Philosophy of Science 31 (2):133-142 (1964)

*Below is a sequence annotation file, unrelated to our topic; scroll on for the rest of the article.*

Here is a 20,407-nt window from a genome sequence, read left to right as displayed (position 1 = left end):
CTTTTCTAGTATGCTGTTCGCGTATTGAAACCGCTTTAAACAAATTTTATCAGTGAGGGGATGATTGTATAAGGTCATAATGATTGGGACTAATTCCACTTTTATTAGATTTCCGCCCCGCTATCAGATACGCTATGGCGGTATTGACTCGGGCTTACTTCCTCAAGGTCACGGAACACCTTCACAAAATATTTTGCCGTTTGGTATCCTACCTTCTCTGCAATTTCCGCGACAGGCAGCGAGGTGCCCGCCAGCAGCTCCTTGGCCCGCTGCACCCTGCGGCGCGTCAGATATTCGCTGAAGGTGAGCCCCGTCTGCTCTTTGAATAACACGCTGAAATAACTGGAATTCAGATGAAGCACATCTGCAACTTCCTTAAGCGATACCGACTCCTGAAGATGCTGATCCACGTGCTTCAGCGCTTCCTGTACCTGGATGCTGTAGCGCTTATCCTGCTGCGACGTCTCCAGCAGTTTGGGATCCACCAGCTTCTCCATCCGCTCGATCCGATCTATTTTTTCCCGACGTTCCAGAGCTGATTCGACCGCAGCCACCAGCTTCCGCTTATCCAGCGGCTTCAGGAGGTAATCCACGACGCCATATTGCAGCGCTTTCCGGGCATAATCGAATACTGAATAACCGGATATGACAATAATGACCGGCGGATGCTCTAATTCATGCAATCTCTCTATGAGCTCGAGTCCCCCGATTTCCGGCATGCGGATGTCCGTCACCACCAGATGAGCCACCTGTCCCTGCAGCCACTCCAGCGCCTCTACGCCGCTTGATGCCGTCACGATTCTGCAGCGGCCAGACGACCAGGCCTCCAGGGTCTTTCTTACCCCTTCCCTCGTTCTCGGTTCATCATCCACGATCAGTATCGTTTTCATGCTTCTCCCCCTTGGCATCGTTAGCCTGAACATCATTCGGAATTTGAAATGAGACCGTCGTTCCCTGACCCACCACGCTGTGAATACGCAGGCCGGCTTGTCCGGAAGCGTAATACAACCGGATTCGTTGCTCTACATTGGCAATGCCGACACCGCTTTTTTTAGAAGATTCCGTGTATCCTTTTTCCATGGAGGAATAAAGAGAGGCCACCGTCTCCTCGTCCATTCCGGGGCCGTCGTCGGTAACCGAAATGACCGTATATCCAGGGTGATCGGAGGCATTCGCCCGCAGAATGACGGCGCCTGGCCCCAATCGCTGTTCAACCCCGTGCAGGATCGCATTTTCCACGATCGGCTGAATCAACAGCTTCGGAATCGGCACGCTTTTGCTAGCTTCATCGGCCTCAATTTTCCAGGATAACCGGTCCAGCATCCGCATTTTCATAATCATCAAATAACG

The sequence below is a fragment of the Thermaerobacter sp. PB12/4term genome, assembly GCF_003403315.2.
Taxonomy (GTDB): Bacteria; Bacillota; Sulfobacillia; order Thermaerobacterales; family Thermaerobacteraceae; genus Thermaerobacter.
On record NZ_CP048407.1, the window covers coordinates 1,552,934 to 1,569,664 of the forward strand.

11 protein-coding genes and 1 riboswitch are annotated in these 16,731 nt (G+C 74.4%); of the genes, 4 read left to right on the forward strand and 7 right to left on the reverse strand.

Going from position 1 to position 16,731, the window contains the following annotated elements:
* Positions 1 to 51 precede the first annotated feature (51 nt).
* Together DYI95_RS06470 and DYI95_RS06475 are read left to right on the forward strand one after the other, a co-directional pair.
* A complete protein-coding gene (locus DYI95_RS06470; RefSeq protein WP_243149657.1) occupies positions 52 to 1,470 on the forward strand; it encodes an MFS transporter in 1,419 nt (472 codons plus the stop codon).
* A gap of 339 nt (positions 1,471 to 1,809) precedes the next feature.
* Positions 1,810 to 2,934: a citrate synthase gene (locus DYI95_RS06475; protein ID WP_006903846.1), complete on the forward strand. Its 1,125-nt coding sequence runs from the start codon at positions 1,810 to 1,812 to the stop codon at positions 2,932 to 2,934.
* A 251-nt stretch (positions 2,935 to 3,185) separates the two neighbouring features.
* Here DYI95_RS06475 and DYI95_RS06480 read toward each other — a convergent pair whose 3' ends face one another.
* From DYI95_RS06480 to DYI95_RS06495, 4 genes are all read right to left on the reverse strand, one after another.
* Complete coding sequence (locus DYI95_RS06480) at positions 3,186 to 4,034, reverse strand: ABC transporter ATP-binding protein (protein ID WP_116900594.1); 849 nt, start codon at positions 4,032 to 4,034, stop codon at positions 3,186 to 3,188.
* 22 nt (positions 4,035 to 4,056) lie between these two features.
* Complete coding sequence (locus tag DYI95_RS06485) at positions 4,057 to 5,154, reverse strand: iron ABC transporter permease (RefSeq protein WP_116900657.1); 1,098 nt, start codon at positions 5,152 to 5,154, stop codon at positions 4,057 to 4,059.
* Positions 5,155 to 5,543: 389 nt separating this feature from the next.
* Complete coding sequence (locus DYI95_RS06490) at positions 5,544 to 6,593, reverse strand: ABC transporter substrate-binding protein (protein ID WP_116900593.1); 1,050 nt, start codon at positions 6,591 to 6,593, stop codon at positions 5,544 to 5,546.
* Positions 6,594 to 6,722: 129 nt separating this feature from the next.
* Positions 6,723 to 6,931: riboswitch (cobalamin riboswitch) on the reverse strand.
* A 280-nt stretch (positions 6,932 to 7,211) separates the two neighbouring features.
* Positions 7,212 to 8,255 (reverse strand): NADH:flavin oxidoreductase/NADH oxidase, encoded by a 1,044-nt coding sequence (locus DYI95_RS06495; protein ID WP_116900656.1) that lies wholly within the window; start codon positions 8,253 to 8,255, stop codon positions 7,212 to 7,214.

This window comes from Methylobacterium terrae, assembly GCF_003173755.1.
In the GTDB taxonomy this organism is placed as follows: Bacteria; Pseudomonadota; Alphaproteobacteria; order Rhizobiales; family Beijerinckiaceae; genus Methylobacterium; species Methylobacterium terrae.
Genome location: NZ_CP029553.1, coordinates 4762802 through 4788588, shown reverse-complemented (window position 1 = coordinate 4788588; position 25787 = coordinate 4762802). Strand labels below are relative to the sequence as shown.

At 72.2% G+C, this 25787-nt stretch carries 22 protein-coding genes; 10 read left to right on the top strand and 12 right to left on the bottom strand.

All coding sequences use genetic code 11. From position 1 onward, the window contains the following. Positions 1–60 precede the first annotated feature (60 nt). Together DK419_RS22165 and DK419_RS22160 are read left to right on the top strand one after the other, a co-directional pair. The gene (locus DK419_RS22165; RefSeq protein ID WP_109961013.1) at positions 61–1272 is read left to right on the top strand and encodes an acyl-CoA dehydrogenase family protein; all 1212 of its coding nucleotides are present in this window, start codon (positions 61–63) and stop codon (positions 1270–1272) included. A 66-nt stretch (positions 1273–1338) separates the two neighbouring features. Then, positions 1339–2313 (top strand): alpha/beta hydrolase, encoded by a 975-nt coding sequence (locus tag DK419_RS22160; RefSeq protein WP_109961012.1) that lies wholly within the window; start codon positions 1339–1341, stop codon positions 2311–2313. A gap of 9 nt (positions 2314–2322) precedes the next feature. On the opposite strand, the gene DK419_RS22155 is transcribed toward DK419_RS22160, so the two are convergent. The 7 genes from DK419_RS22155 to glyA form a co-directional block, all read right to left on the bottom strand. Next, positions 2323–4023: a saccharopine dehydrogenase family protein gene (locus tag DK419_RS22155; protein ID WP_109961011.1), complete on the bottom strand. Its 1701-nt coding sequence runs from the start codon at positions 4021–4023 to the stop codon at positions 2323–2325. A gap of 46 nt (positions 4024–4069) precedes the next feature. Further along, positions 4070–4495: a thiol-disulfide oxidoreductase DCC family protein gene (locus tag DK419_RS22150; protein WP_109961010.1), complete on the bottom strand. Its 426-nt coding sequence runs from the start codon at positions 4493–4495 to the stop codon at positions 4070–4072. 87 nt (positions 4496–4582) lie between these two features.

A certain dilemma is inherent in relational accounts of space and time. If any objects endure through change, then temporal elements other than relations are required to describe them. If, on the other hand, no objects endure through change, no permanent reference system is available in terms of which to define the "same place" at different times. An argument which, by exploiting this latter difficulty, attempts to show that "objects with some endurance through time" must be accepted as fundamental is examined and found inconclusive. A sketch is then given of an alternative scheme which does allow the relevant spatial comparisons, but which does not countenance the reidentification of particulars. The discussion is intended to show that the relationist can, as indeed he must, deny the second horn of this delemma
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